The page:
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    Friday, August 19, 2022

    Adam Sandler plays an NBA scout who’s found his 6-foot-9 underdog

    Juancho Hernangómez and Adam Sandler star in "Hustle." (Scott Yamano/Netflix/TNS)

    In the pecking order of professional sports, is being a scout considered an undesirable gig? I have no idea. General managers probably take all the credit when the team lands a star in the making, and lay all the blame on scouts when a sure thing flames out. These kinds of grievances are true of any number of professions that don’t have anything near the sex appeal of being able to say you work for an NBA team, but the Netflix movie “Hustle,” starring Adam Sandler and his beard, takes it as a given that the job blows.

    Look, maybe it does. There’s nothing wrong with wanting to move up the ladder, as Sandler’s Stanley Sugerman so clearly does. A longtime and exhausted scout for the Philadelphia 76ers, he gets bumped to assistant coach for half a second before getting bumped back down when the team’s owner dies (a blink-or-you’ll-miss-him Robert Duvall) and his insufferable son (Ben Foster) takes over and sends Stanley out on the road to find that cliched “missing piece” the team so desperately needs.

    If a long sigh were a person, he would be Stanley Sugerman. He’s burned out and his dreams have been dashed. Or as tells his wife (Queen Latifah): “Guys in their 50s don’t have dreams, they have nightmares. And eczema.” So he swallows his pride and drags his suitcase through Europe, looking for potential international draft picks. When he arrives in Spain, he spies a 6-foot-9 ringer in Timberlands (Utah Jazz power forward Juancho Hernangómez) crushing it in a street game and walking away with a fistful of cash.

    That’s one kind of hustle the title is referring to.

    There’s another — of a man past his prime who perks up when he spots a diamond in the rough. Stanley is convinced this humble construction worker named Bo Cruz is his next great find. His boss says no way, the guy’s a nobody, so Stanley brings the kid back to the States anyway, against the team’s objections — and on his own dime. “Philadelphia, baby, you’re gonna love it,” Stanley says, filling the awkward silence as they drive to Bo’s hotel. “Best sports fans in the world. Actually, the worst, but that’s what makes them the best.”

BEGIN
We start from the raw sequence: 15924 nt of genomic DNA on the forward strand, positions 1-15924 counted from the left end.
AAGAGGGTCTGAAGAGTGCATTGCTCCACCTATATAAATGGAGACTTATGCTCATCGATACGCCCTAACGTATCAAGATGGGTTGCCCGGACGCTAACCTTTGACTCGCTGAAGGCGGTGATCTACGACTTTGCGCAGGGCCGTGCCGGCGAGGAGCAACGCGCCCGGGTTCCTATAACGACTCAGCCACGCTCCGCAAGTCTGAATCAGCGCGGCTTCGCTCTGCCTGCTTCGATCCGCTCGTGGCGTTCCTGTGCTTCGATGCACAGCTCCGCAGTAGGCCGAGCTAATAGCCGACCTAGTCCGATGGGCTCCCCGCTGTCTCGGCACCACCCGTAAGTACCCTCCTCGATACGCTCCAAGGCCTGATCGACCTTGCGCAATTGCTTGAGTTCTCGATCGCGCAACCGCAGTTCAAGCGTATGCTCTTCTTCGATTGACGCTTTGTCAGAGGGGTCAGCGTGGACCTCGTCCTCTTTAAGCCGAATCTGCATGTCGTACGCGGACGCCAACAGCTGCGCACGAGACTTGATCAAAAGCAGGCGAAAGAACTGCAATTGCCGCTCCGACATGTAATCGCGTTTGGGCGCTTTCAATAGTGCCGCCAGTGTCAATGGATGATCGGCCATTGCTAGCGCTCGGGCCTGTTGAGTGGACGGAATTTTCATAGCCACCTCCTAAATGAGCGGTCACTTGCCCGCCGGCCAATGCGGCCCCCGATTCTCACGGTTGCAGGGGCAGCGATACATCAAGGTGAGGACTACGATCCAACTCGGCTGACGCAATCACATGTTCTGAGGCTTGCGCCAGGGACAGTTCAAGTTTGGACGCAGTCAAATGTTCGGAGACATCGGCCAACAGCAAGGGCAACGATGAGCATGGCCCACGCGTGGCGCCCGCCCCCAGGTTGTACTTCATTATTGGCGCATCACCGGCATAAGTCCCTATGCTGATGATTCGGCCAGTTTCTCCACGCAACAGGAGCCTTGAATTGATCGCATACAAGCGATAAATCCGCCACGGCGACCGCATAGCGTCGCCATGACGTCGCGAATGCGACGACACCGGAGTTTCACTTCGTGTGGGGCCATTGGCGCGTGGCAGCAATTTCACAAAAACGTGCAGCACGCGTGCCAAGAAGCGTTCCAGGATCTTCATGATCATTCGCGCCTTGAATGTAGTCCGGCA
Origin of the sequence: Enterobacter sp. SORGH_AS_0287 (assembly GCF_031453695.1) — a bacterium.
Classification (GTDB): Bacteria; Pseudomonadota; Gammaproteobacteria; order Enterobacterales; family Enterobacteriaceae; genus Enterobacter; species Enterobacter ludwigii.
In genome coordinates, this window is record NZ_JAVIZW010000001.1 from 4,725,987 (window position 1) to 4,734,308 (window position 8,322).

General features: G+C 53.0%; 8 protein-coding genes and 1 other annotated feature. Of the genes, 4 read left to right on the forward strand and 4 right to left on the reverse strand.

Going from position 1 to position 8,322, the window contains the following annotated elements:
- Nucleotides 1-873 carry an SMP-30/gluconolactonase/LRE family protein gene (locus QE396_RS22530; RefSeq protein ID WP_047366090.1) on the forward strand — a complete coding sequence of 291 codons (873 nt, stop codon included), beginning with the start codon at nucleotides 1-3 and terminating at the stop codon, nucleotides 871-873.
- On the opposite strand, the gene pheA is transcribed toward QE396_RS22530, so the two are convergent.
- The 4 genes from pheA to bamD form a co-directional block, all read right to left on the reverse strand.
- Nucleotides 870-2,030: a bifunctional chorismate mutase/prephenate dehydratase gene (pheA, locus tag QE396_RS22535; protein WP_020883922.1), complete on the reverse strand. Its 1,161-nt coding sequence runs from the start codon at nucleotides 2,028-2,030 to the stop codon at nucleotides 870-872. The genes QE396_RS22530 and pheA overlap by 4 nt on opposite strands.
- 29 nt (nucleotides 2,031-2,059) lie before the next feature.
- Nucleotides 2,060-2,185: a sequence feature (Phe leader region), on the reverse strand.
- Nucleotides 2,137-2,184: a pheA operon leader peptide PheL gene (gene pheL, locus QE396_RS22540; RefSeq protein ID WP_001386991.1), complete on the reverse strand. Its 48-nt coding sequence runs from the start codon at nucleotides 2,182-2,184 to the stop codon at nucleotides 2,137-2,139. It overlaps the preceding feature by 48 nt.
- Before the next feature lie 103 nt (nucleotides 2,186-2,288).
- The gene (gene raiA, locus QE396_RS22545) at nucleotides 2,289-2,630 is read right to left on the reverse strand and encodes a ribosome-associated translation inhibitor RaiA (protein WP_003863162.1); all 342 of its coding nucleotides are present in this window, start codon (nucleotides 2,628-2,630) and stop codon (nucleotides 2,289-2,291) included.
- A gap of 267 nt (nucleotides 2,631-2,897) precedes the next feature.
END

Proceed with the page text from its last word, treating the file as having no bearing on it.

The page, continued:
But wait, there’s another kind of hustle at play — of the drive needed to compete at the NBA level. Bo is quiet and inexperienced and sometimes rattled by trash talk. There’s an assault charge from his past that complicates matters. But he has Stanley in his corner. Poor beaten-down Stanley, who believes in this kid. And friends, you have yourselves a sports drama.

    Sandler’s own interest in basketball is well known, and he’s a producer here alongside LeBron James and James’ longtime business partner Maverick Carter. The NBA bona fides extend to the end credits, which are an array of “as himself” appearances (these are barely even cameos, so don’t get your hopes up), and yet the movie, directed by Philly native Jeremiah Zagar, feels like the opposite of an insider’s take on the sport.

    Screenwriters Taylor Materne and Will Fetters hit the expected signposts. Do You Love The Game? Triumph Over Adversity. Will We Make It To The Big Tryout In Time? A training montage, of course there’s a training montage. I don’t have a problem with tropes because they’re proven elements of a genre that exist for a reason: They are reliably satisfying and they work. And yet the stakes in “Hustle” feel nonexistent. The worst that can happen? Bo goes back to working construction in Spain and Stanley takes that generous sports agent job offered to him early in the film.

    Visually, there’s not much to grab your eye, but the bigger issues lie with the writing. There aren’t really any characters; it’s kind of remarkable. It’s a film that doesn’t even rely on archetypes, it simply populates the screen with people, some of whom occasionally say things. Why waste a talent like Queen Latifah on a role that’s little more than half a dozen lines? And whatever charisma Hernangómez may have in real life as a player on the court doesn’t carry over onscreen. As an actor, he struggles to fill in the script’s gaps — not that he should be asked to, anyway. He’s likable company, which goes a long way, but he’s not the sort of talent who can compensate for a halfhearted script. That’s more Sandler’s area, and his performance is refreshingly free of anything extraneous, playing a schleppy guy who allowed himself to get a little too bored with things, before putting it all on the line for a late-in-life attempt at something meaningful.

    I appreciate that “Hustle” even exists in a Hollywood landscape that doesn’t presently know what to do with movies that aren’t about life-or-death or saving the world. It’s not quite an airball; you won’t find yourself returning to it again and again, either. But there’s a part of me that’s just happy to see non-blockbuster movies about human-scaled dilemmas still getting made.

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